The Great Silence BluRay review
From The Spaghetti Western Database
Review of the newly released BluRay of The Great Silence by Film Movement Classics (distributed in Canada by Unobstructed View). This text is a modified translation of my review of the German disc from a few months ago. Buy now: From Amazon USA | Canada.
Snow-covered Utah mountains in the late 60s of the 19th century. Greedy bounty hunters are circling the small town of Snow Hill, hunting down starving outcasts in the mountains that are wanted for money by judge Pollicut (Luigi Pistilli). The mischievous Tigrero (Klaus Kinski) and his goons are well into making a lot of money on these poor souls. The cold weather facilitates the transport of corpses, because it conserves them (they are wanted dead or alive). After he murders the husband of Pauline (Vonetta McGee), she writes a telegram luring the mute Silenzio (Jean-Louis Trintignant) into the town, a contract killer in his own way, but with a sense for justice. He however has a personal score to settle. The new Sheriff Burnett (Frank Wolff) arrives in town on the same stage coach and wants to end the bounty hunting scheme, because the governor had declared an amnesty for the outcasts. Nobody here is happy with that. While the Sheriff attempts to reign in on Tigrero and his kind, all by himself, more people are dropping dead into the snow and Pollicut hedges a grudge on Pauline and Silenzio, who beds own in her house. More blood will color the snow red....
It was a bit strange seeing this movie again after all these years. You might be familiar with the odd TV version, rancid VHS tapes or one of the few DVD editions of the film that came out over the years. A grim, brutal and somehow great spaghetti western, incredibly successful and influential then (if you aren't reminded of The Hateful Eight or The Dark Valley then you weren't paying attention), but also very much a child of its time. The movie has lost a bit of its grim character to me over the years, maybe because the pristine picture makes it appear a lot less sinister than the old versions watched in small tube screens. Today's experience is more like seeing the movie again the way it was shown in theaters then, and it exposes its truly epic scale here, the clash between beautiful snow-covered alpine landscapes (filmed in the Dolomites) and the muddy town alleys bearing death and misery.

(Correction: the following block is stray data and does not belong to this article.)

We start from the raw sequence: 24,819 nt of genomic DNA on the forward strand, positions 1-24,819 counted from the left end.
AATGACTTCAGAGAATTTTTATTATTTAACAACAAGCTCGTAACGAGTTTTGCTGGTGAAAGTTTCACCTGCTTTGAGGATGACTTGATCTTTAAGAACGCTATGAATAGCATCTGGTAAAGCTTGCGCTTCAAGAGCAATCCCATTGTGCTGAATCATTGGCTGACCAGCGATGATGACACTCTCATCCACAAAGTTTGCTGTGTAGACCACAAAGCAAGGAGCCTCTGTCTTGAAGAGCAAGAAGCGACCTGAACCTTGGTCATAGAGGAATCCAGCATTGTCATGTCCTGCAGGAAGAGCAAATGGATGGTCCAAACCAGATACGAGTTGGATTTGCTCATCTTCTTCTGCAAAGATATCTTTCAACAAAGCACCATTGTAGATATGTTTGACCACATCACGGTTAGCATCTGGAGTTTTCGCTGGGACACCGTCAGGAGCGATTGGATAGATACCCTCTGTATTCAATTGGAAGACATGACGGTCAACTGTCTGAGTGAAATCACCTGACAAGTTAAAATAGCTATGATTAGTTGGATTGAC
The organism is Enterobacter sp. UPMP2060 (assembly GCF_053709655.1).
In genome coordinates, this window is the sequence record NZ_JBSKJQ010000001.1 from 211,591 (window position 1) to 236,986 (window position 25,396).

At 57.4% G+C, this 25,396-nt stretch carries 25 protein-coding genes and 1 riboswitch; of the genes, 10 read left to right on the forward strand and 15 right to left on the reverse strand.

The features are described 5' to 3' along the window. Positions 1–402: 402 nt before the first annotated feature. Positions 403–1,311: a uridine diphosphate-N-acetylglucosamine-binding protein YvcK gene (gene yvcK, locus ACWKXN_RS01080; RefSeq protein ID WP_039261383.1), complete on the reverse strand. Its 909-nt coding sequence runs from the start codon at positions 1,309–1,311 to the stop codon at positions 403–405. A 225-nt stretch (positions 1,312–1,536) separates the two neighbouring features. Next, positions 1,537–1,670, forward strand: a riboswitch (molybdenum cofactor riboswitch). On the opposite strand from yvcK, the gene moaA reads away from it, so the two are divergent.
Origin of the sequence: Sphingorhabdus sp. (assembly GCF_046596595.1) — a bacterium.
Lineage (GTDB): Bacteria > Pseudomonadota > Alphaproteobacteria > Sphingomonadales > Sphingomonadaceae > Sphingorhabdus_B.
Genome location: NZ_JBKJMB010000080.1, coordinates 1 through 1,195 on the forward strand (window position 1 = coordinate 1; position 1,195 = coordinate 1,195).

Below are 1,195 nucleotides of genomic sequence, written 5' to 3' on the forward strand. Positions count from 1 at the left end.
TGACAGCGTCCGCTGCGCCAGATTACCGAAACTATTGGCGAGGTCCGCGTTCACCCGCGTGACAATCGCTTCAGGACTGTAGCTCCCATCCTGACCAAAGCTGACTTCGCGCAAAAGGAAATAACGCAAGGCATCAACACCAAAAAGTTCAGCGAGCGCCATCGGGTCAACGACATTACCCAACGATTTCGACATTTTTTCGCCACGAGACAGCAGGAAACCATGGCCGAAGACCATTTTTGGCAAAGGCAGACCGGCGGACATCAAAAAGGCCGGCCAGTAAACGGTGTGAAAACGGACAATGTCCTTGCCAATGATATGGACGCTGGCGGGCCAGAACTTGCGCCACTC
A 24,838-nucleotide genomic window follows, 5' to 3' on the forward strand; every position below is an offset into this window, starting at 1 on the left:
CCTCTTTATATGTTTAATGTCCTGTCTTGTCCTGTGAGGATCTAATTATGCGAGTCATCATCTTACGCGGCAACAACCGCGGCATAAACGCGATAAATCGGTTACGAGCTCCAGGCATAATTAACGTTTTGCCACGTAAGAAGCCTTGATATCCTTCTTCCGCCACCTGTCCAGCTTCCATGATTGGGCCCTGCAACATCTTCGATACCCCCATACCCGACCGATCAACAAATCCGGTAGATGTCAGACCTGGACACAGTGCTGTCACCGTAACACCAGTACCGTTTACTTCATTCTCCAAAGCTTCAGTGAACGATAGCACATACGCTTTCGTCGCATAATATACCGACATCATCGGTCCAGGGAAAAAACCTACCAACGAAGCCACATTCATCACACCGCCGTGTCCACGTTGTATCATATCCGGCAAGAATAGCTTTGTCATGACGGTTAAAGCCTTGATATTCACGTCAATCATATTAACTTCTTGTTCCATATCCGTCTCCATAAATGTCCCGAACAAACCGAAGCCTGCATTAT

What I didn't remember that well was, Tigrero's cruelty isn't necessarily very obvious. He's only slightly different from the other bounty hunters in that he is being portrayed by Klaus Kinski. He seems to be a hard-working, smart and slightly sadistic businessman, one would think. Even more interesting considering that Silenzio is precisely the opposite of that. He kills for money, too, he's also brutal (shoots people's thumbs off) and is sneaky. We know however, that eventually Silenzio will be on the losing end of the struggle. The Sheriff doesn't survive the film either. They all die! As grim as the spaghetti western genre was, as often as it was a cynical and sadistic genre, few of its films were so depressing and antithetical as The Great Silence. It was so grim, that they had to shoot a happy ending, for which to this day there is no sound, however (it was never used).
Corbucci created a small masterpiece with unique locations, an eternally great soundtrack by Ennio Morricone, a great cast and a really complex story. The last aspect was always overshadowed by all the violence and the snow and the sad ending: the political dimension of the amnesty and the sociopolitical situation of the outcasts on the one side, the Sheriff that arrives in Snow Hill to end Pollicut's and the bounty hunters' reign on the other. His position of power in Snow Hill is minimal, and he seems even clueless. He doesn't know about Silenzio, Tigrero or Pollicut, or what they have to do with each other. He ends up being a metaphor for the perception at the time of the United States as a global policeman interfering in Vietnam without knowing or understanding the country and its people.